My husband and I shuffle our son and daughter into our favorite burger place, and a memory comes back that I haven’t ever counted as a memory. I didn’t know it was there, and suddenly, at this most appropriate moment it wades into my mind’s eye and is as fresh as the day it happened. I am thinking of the first time we visited this restaurant, when it was just a place we were trying on our first day in this town—our first day in the first house we moved into as a family.

We had come from a townhouse we were desperate to get out of—a gorgeous rowhome with two bedrooms that had become too small for the four of us, including our 1 year old daughter who wasn’t sleeping and our 3 year old son who had burst into our lives under piles and piles of baby equipment that would become piles and piles of toddler toys that we had no room for in our ideal-for-2-DINKs set-up. (That’s double-income, no kids in home-seller talk.)

What the kids looked like when we bought it, 2013
What the kids looked like when we bought it, 2013

I assume this memory of visiting this restaurant took place after movers had set all our furniture and boxes and toys and toys and toys in our house and wished us luck. We started the weeks-long work of unpacking and decided it was time for some well-earned provisions. The steps to get to the restaurant aren’t what is clear to me now that this day floats into my vision. What I remember is sitting in a booth, waiting for our food, and looking around. These people are our neighbors, I thought. They don’t know that we are new. They have no idea we are sitting here knees bent, ready to spring up and take a flying leap into this new adventure. They just think we are one of them, out for dinner on a Saturday night. I wonder if any of them will be my new best friend.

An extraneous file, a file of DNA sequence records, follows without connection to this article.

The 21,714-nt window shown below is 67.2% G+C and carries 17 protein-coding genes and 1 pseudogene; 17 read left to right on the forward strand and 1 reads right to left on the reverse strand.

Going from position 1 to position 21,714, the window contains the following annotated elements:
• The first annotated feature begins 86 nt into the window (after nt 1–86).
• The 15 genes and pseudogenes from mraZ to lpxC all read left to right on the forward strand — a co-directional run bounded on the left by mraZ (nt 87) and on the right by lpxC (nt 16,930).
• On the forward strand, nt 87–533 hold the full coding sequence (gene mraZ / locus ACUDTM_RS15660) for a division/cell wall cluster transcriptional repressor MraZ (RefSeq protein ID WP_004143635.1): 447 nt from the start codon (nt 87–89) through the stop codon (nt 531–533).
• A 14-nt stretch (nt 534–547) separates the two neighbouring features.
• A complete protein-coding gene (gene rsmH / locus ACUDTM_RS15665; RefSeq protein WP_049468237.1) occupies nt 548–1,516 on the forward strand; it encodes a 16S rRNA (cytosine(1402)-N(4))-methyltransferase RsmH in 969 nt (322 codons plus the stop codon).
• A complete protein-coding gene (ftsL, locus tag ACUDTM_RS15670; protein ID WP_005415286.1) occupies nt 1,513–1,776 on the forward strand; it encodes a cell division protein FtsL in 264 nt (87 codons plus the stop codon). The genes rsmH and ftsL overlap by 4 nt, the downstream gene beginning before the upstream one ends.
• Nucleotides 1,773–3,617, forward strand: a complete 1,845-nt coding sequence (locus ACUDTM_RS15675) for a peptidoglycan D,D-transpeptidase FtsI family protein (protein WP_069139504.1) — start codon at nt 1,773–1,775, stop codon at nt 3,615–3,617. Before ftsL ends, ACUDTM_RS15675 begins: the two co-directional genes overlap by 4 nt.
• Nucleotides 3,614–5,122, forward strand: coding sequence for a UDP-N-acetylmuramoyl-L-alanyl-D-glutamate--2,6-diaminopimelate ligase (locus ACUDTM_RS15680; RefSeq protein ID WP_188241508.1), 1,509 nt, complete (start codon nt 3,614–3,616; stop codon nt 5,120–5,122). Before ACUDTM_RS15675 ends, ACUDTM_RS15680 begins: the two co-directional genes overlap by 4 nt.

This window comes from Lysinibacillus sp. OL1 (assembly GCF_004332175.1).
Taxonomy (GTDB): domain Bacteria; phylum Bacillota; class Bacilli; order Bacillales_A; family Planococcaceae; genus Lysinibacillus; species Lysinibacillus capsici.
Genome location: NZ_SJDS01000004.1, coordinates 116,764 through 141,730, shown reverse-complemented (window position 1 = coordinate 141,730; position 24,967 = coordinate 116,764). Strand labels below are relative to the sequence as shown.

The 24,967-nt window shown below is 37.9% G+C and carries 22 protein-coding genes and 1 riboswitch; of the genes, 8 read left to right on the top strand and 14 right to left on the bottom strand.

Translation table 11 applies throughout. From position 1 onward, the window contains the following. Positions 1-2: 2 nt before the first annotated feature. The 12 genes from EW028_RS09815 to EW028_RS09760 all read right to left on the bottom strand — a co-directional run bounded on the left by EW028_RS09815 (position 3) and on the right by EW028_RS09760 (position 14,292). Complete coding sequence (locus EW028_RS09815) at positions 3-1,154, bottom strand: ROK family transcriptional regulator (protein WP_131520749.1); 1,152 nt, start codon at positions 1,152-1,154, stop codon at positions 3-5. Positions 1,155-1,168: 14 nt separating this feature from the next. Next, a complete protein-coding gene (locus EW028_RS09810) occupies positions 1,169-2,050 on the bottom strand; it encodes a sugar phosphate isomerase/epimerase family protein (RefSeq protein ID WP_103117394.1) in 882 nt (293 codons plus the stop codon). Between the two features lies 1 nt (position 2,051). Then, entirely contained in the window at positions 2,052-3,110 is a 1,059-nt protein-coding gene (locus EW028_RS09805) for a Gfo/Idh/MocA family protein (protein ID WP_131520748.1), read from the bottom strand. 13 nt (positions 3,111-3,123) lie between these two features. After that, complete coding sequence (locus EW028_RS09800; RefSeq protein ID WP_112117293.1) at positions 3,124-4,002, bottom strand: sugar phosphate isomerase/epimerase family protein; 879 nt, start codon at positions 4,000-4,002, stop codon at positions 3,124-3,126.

Let’s fast forward back to the present. “Do you remember that day?” I ask my husband.moving-header

“Not at all,” he says, as he tries to tame my now 5-year-old daughter, who is crying because she wants some twisty twigs, the entertainment she knows she gets here in this place we’ve frequented for the past five years.

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Makeshift wine bottle opener from move day 2013. Because when you need wine, and the real one is buried in one of 100s of boxes...
Makeshift wine bottle opener from move day 2013. Because when you need wine, and the real one is buried in one of 100s of boxes…

We are here today because we needed to clear out of the house. It is now for sale—we are moving to cut my husband’s commute at his new job down by 2 hours a day. The house has been listed for only a few days, and someone who liked it but made a lowball offer wanted to come back for a second visit to see if it was worth what we were asking.

Is it worth it? They wonder. And I want to shake them by their shoulders. You don’t know! I think. What this house will give back to you.

The house is not what it was when we bought it. We found this house after a year-long search. We were beat out by several people on several houses, until we got good at finding promising houses immediately as they were listed and visiting within hours. We saw this house the first day it was listed and made a full price offer—one of 2 that came through that day. The next day, 47 people called about the listing. The seller honored her commitment to us, which was the first of many gifts the house passed our way.